SPIVA: the surprising results and what it means for you
One of the most persistent debates in the investment industry is whether investors are better to use passive or active managed funds. With strong advocates on both sides of this debate, it may seem like an obscure discussion. However, for investors, long term performance data tells a conspicuous story.
Managed funds provide a very efficient investment mechanism. They enable investors to gain exposure to a wide range of underlying companies at a fraction of the cost of buying shares in each of those businesses directly.
What managed funds don’t do is to tell you the best strategy to follow.
At the two ends of the investment spectrum sit alternative philosophical approaches – active and passive.
An active fund manager will typically allocate funds into only a handful of companies; these are usually the businesses they believe will perform better than average in the coming period. A passive fund manager does not allocate based on a subjective forecast, instead they usually follow a more systematic process to buy and hold all (or the vast majority of) the businesses in a particular market or segment.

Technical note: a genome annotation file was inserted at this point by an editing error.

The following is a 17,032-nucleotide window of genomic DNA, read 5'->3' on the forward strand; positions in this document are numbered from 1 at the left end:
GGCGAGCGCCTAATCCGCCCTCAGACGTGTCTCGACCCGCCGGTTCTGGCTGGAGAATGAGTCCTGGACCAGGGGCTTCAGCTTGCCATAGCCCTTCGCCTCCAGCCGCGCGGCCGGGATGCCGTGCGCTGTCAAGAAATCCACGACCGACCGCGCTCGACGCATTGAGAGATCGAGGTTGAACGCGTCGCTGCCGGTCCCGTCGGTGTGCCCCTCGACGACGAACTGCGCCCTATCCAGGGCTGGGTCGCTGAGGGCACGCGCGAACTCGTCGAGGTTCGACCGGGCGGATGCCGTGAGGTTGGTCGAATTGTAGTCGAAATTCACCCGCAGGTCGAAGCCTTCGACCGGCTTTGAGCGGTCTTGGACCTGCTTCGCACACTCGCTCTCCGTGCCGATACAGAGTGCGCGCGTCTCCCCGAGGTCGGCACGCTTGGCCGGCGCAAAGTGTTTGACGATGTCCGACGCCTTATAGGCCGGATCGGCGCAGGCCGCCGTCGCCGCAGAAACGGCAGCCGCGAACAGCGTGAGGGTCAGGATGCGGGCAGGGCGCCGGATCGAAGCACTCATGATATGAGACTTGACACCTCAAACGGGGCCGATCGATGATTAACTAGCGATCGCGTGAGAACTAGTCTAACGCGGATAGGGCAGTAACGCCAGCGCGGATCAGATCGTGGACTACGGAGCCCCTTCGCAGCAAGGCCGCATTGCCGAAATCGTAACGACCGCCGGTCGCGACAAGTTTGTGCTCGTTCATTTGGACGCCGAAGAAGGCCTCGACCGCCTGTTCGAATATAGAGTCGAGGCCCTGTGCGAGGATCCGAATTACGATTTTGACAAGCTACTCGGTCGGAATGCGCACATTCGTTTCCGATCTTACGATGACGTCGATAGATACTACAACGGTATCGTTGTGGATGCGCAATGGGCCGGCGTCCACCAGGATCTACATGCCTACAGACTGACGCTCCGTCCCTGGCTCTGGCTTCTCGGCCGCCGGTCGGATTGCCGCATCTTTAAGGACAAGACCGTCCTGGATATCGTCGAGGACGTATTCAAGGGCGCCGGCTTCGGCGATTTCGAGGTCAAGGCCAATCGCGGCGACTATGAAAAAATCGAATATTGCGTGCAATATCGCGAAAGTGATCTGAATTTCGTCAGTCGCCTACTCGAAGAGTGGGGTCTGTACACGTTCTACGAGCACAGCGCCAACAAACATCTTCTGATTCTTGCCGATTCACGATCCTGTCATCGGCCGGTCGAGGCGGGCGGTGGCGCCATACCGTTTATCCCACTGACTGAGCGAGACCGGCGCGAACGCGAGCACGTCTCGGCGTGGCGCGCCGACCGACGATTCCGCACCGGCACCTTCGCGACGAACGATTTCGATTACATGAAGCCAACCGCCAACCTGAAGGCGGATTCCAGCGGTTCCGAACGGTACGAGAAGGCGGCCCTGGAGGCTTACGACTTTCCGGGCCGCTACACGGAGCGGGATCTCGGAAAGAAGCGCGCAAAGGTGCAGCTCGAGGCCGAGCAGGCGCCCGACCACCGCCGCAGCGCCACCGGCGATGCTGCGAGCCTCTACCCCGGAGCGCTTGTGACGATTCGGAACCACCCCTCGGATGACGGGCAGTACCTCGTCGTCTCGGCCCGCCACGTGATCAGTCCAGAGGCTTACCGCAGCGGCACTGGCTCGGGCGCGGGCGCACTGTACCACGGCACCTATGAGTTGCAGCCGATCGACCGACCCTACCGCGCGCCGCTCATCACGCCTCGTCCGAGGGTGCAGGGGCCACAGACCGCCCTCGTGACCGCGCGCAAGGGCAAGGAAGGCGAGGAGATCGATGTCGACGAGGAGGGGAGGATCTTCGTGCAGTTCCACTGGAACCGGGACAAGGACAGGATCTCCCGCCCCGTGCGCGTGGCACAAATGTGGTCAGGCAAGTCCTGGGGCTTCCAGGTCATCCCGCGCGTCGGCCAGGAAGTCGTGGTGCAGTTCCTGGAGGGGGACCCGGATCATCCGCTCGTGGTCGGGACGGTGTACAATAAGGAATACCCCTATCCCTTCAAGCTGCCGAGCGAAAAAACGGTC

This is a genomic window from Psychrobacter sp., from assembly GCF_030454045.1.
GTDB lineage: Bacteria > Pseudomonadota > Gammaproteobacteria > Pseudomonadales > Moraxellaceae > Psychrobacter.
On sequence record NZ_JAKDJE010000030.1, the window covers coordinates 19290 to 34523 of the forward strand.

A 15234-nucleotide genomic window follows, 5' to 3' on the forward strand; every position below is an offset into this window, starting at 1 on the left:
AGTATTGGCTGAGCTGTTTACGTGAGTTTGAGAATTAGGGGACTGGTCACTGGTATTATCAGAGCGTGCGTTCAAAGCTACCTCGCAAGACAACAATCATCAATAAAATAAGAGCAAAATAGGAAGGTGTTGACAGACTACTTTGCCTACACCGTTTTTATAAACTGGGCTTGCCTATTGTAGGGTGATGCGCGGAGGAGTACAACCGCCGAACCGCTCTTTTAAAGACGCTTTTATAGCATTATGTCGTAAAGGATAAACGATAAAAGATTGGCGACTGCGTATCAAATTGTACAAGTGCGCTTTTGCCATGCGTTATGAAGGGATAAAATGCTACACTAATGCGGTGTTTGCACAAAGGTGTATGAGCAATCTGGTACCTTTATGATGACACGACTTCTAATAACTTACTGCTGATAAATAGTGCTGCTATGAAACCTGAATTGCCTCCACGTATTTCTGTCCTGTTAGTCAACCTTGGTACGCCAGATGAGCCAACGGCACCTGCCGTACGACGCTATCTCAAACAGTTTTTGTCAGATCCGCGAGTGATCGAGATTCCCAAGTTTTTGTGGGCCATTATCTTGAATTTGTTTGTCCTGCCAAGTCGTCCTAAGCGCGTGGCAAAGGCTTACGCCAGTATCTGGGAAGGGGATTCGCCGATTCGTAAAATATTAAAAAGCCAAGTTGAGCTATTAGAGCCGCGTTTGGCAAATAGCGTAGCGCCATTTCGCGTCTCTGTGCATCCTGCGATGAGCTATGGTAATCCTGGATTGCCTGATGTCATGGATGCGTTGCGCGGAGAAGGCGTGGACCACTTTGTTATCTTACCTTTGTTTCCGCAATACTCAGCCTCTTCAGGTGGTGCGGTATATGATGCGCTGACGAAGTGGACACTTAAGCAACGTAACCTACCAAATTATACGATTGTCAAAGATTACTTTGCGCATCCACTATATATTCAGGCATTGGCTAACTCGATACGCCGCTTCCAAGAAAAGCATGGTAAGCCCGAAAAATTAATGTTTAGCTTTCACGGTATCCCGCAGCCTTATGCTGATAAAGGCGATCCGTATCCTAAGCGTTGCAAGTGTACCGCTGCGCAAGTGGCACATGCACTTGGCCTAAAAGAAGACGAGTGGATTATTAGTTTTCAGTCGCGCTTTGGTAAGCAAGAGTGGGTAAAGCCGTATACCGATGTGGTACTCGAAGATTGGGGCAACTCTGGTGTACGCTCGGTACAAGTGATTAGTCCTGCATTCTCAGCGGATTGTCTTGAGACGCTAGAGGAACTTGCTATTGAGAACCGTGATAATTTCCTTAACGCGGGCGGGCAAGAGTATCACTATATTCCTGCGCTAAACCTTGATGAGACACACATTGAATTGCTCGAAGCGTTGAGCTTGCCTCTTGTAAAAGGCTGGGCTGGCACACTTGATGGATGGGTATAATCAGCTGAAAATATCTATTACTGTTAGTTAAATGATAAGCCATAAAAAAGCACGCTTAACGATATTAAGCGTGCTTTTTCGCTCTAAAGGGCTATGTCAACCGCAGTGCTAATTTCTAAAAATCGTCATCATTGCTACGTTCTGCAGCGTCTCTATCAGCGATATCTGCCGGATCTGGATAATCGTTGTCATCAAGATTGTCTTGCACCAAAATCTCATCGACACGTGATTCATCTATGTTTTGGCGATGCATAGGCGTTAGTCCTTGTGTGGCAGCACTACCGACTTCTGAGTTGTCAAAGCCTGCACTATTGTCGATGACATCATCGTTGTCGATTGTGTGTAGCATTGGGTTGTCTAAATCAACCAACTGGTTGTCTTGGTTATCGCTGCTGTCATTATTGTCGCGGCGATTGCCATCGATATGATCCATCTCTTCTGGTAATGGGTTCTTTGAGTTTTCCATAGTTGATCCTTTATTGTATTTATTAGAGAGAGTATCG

Each year, ratings and index company Standard and Poor’s (S&P) publish a score card to determine if active investing or passive investing performed better, as a whole, over the previous year. The score card, S&P Index verses Active, or SPIVA, answers the question, how many active managers actually did better than a passive benchmark and, conversely, how many did worse.
If you believe that active management is superior to passive management, then you’d probably expect the majority of active managers would be able to beat a simple market index.